The week before, General J.H. Binford Peay III, commander of the Army's 101st Airborne Divison (Air Assault), speaking at a Fort Campbell, Kentucky, press conference said: "I don't think we should expand on these things." Peay explained that the Gulf operation involved a long deployment and a short conflict, and warned: "Don't draw the wrong conclusions. This was not a five-year war." (David Shayne, "Gulf War Doesn't Justify Greater Women's Roles, 101st Leader Says," The Tennessean (Nashville), June 5, 1991, p. 1B.)
The Case for Women in Combat
Schroeder's arguments for ending the combat exclusion are echoed by the Defense Advisory Committee on Women in the Services (DACOWITS). The committee was established in 1951 to advise the Pentagon on the role of women in the military and is composed of 30 to 40 men and women who serve three-year terms. Members are selected according to "their outstanding reputations in business, the professions, public service and their records of civic leadership, with due regard to equitable distribution of fields of interest and geographical location," according to a DACOWITS Fact Sheet. Committee members long have contended during twice-yearly hearings and in periodic reports that current policies limit the contribution women can make to the military and unfairly limit women's careers. (DACOWITS, Recommendations, Requests for Information, Commendations Made at the 1976 Fall meeting, November 14-18, 1976, p. 1. Calling the combat exclusion laws "arbitrary and unnecessary," DACOWITS officially recommended "That laws preventing women from serving their country in combat and combat-related or support positions be repealed." Cited in Brian Mitchell, Weak Link: The Feminization of the American Military (Washington, D.C.: Regnery Gateway, 1989), p. 128.) DACOWITS members have noted at public hearings that millions of women already have served in the military in various capacities, and that the great majority of military jobs are already open to women. At present, 100 percent of Coast Guard jobs are open to women, 97 percent of Air Force jobs, 59 percent in the Navy, 52 percent in the Army and 20 percent in the Marines. ("Women in the Armed Services: The War in the Persian Gulf," a report by the Women's Research and Education Institute based on figures supplied by the Department of Defense, March 1991.) In addition, DACOWITS members contend that technological advances have already placed women in harm's way, such as duty aboard certain reconnaisance planes and Naval combat vessels.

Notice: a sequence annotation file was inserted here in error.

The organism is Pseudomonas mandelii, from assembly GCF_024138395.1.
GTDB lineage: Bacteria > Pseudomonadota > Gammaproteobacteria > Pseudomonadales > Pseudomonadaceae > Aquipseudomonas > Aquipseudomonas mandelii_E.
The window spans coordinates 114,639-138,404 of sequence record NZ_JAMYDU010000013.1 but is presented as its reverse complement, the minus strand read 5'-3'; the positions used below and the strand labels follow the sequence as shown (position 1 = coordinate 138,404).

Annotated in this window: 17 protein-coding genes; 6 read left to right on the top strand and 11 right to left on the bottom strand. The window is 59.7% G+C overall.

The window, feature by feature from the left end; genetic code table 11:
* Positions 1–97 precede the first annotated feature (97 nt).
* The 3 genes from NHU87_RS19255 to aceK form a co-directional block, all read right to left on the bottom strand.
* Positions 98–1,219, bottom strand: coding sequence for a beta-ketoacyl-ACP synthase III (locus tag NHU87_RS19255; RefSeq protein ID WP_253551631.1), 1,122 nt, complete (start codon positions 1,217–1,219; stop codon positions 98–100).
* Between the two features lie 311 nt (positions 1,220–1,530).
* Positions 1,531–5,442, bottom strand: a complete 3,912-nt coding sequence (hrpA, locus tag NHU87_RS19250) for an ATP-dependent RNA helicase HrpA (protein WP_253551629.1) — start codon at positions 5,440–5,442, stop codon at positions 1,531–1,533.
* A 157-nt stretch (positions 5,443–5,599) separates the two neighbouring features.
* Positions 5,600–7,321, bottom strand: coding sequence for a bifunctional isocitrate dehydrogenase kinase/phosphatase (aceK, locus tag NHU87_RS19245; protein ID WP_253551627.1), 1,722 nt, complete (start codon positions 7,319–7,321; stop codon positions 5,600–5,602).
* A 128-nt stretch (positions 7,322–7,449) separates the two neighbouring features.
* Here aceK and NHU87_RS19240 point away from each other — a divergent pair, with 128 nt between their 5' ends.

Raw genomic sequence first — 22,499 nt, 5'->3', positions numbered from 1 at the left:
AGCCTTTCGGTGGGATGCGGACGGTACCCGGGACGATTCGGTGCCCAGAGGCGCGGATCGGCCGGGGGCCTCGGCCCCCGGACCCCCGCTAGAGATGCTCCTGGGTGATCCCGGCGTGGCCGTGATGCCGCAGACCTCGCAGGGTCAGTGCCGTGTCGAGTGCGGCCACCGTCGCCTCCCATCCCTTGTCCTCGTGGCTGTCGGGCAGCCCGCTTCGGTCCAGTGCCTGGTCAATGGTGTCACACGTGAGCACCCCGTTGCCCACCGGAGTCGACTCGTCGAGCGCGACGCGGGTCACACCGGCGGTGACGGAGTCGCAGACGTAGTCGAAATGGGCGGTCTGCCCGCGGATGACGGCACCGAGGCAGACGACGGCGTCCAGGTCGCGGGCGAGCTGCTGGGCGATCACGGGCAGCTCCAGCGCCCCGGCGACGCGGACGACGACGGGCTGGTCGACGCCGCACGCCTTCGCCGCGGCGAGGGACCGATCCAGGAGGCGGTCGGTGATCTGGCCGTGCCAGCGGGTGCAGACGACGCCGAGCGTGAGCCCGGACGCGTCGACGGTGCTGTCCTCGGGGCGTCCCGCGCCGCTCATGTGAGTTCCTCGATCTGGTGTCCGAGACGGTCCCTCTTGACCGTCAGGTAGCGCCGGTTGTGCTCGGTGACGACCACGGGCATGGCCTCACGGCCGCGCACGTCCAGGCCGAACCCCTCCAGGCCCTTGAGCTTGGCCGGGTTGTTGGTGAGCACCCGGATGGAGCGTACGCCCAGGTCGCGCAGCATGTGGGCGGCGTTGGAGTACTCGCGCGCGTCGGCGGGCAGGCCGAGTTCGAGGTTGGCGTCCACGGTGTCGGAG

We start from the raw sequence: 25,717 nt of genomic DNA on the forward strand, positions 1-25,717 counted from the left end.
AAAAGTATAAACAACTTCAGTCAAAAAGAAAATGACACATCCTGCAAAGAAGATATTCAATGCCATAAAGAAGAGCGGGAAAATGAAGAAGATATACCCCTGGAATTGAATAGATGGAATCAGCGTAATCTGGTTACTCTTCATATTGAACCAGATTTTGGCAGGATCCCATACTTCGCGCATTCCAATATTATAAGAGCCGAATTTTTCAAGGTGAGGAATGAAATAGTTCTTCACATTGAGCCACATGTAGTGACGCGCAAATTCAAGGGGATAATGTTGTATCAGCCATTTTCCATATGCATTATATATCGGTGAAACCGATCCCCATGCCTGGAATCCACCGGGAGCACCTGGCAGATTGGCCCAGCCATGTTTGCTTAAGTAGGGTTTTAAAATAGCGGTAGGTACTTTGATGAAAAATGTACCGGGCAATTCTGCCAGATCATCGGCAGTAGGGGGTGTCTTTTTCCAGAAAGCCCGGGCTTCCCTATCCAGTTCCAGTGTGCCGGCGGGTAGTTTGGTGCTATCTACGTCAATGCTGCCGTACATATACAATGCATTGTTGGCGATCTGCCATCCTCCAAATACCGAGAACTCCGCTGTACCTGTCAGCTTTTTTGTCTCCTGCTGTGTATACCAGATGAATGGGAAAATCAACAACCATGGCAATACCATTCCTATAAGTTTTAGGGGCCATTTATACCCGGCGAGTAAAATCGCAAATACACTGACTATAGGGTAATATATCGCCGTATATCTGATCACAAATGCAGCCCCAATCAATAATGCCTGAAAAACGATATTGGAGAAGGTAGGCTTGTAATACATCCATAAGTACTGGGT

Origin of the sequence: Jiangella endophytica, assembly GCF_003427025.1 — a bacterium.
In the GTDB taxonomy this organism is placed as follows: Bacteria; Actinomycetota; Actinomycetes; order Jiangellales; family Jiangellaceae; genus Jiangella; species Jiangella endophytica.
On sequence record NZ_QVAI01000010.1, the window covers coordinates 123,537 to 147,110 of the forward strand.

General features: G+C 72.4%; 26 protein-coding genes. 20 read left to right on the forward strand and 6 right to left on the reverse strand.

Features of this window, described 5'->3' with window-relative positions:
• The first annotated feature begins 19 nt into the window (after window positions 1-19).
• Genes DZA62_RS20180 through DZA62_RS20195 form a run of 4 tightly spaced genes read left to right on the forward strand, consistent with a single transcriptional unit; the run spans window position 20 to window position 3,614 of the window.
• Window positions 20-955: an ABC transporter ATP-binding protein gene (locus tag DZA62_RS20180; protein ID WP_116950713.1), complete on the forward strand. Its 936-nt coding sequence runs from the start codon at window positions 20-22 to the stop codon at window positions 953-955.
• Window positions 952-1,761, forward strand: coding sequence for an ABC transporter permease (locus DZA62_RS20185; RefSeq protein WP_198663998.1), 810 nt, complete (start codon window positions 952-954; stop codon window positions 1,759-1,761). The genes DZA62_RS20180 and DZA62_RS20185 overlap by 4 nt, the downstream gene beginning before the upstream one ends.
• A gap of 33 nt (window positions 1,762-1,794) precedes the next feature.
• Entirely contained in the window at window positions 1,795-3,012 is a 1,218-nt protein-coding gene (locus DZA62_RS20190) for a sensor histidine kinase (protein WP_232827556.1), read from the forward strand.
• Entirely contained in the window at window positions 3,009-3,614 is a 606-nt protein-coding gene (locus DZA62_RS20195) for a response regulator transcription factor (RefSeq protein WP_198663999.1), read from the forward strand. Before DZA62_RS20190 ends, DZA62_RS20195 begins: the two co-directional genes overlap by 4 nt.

America's tradition of equal rights, meanwhile, apart from other factors, would seem to guarantee equal opportunity for all citizens, regardless of gender, in public service-related jobs. Backers of the Schroeder proposal also argue that several women were killed and captured during Operation Desert Storm without an outcry from the public, and that many of the 33,000 women deployed in the Gulf served in positions that came under fire.
The Candor Gap
The case made by advocates of women in combat may be valid -- or it may be wrong. The problem is that the official statements upon which a sound evaluation must be based have been misleading and even, perhaps deliberately, false.